Nitya is a Teaching Fellow in the BSc Medical Biosciences programme within the Faculty of Medicine. She is a Fellow of AdvanceHE.
Nitya received her PhD from the MRC, National Institute for Medical Research, where she utilised a transcriptomic approach to study the activation of dendritic cells in response to mycobacterial infections. She then joined Imperial College London to work with Dr Guy Thwaites on a project investigating how Mycobacterium tuberculosis lineage influences the host's innate immune responses. She continued at Imperial College and worked with Dr Brian Robertson on various projects, including utilising novel tools for determining vaccine efficacy in a human challenge model for tuberculosis and investigating the effectiveness of drug-loaded microparticles and anti-microbial peptides for the treatment of tuberculosis.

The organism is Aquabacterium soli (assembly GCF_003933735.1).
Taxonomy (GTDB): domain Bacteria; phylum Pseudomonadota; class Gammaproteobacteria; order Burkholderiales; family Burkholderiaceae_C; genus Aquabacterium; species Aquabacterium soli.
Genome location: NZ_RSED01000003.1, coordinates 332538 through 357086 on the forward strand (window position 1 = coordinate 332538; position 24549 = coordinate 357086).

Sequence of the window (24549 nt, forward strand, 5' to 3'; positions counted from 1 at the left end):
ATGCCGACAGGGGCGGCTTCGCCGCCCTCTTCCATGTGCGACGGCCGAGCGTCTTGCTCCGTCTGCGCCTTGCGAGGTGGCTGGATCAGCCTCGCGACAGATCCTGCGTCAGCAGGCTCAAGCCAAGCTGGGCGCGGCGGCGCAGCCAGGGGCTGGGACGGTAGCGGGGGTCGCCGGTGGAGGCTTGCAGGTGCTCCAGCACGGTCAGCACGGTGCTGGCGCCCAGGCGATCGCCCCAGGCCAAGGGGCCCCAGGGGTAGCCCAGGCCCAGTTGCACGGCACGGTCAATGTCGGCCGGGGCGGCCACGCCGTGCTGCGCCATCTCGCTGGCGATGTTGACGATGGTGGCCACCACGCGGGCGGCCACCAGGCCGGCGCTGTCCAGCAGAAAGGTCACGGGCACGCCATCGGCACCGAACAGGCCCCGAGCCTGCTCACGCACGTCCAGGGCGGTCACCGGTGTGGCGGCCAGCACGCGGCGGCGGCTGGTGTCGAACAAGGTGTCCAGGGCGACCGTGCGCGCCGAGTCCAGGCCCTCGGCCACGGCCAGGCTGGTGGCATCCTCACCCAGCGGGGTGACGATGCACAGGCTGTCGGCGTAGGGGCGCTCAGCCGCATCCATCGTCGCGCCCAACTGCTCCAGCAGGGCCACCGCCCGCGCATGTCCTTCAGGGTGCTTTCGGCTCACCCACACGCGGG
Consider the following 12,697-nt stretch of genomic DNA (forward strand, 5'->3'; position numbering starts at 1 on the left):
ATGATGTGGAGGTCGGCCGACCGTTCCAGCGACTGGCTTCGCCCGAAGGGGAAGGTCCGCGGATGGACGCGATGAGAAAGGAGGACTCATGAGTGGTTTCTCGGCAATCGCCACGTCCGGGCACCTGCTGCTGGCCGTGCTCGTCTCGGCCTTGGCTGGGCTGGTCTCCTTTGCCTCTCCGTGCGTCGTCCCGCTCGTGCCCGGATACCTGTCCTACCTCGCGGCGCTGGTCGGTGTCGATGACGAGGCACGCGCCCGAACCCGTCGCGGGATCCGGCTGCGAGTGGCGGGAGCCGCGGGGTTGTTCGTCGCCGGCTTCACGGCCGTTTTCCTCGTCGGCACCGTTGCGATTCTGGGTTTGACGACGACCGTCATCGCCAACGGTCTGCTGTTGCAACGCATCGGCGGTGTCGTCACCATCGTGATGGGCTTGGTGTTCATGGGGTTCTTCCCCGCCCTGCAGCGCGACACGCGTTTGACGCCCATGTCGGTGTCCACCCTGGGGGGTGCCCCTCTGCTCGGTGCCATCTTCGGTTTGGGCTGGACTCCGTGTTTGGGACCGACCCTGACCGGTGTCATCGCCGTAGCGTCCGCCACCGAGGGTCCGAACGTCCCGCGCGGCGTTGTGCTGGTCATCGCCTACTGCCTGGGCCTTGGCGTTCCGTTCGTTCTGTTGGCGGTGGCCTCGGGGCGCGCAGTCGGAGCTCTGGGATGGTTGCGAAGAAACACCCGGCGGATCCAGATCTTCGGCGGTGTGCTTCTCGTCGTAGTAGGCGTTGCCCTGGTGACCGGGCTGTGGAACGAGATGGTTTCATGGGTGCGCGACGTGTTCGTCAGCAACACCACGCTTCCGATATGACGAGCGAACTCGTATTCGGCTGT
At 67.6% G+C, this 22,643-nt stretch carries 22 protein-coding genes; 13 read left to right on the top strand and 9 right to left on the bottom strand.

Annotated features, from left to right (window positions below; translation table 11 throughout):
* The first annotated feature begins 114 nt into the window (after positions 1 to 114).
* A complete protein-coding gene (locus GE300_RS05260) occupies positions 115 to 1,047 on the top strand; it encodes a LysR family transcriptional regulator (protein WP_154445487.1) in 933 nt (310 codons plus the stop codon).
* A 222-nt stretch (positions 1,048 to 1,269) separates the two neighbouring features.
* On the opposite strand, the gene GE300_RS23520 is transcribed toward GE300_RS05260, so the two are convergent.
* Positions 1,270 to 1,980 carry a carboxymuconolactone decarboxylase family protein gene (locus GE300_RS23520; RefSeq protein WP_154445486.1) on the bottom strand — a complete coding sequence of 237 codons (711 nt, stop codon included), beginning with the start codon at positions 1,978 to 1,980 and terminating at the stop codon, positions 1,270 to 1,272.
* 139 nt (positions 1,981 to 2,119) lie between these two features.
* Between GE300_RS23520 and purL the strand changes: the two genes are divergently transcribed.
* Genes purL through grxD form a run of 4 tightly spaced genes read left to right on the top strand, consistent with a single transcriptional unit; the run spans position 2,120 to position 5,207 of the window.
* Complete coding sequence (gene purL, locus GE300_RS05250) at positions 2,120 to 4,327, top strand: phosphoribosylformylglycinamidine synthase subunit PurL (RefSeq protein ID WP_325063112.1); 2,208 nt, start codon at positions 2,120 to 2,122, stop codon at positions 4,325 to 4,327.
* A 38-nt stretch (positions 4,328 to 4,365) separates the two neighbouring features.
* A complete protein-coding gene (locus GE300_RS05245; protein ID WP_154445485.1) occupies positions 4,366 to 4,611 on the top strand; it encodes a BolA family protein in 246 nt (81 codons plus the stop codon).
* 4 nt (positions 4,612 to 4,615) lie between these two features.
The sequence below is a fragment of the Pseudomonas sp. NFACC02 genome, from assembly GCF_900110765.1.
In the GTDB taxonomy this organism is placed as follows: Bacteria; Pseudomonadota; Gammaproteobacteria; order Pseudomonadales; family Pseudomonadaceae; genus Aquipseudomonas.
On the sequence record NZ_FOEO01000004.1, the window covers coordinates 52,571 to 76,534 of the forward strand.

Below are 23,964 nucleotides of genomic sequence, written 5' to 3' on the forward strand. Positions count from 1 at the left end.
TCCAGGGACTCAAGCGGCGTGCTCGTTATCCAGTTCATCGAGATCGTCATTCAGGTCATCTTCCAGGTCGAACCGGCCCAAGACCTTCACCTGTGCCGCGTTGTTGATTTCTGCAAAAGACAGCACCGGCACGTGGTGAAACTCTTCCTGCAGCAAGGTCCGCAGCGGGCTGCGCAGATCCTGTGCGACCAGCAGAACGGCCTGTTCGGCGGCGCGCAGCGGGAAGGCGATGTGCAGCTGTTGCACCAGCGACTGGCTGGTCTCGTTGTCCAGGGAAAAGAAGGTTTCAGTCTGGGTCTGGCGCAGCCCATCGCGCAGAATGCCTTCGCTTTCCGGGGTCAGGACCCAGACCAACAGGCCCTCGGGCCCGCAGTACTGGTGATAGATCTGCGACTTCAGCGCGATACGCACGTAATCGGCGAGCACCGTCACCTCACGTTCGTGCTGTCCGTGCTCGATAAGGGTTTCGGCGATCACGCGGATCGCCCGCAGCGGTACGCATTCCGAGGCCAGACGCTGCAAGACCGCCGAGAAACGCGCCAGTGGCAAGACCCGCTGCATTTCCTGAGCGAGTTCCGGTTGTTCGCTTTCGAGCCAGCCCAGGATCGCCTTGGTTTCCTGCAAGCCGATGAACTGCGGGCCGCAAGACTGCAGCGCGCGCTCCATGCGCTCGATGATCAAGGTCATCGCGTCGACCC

et al., 2023, An acidic microenvironment in Tuberculosis increases extracellular matrix degradation by regulating macrophage inflammatory responses, Plos Pathogens, Vol:19, ISSN:1553-7366, Pages:1-25
et al., 2022, Inhibition of the Niemann-Pick C1 protein is a conserved feature of multiple strains of pathogenic mycobacteria, Nature Communications, Vol:13, ISSN:2041-1723, Pages:1-16
et al., 2021, A broad spectrum anti-bacterial peptide with an adjunct potential for tuberculosis chemotherapy, Scientific Reports, Vol:11, ISSN:2045-2322
et al., 2020, Mammalian lectin arrays for screening host–microbe interactions, Journal of Biological Chemistry, Vol:295, ISSN:0021-9258, Pages:4541-4555
et al., 2021, Glycolysis is a key driver of tissue degradation and remodelling in tuberculosis, WILEY, Pages:98-98, ISSN:0014-2980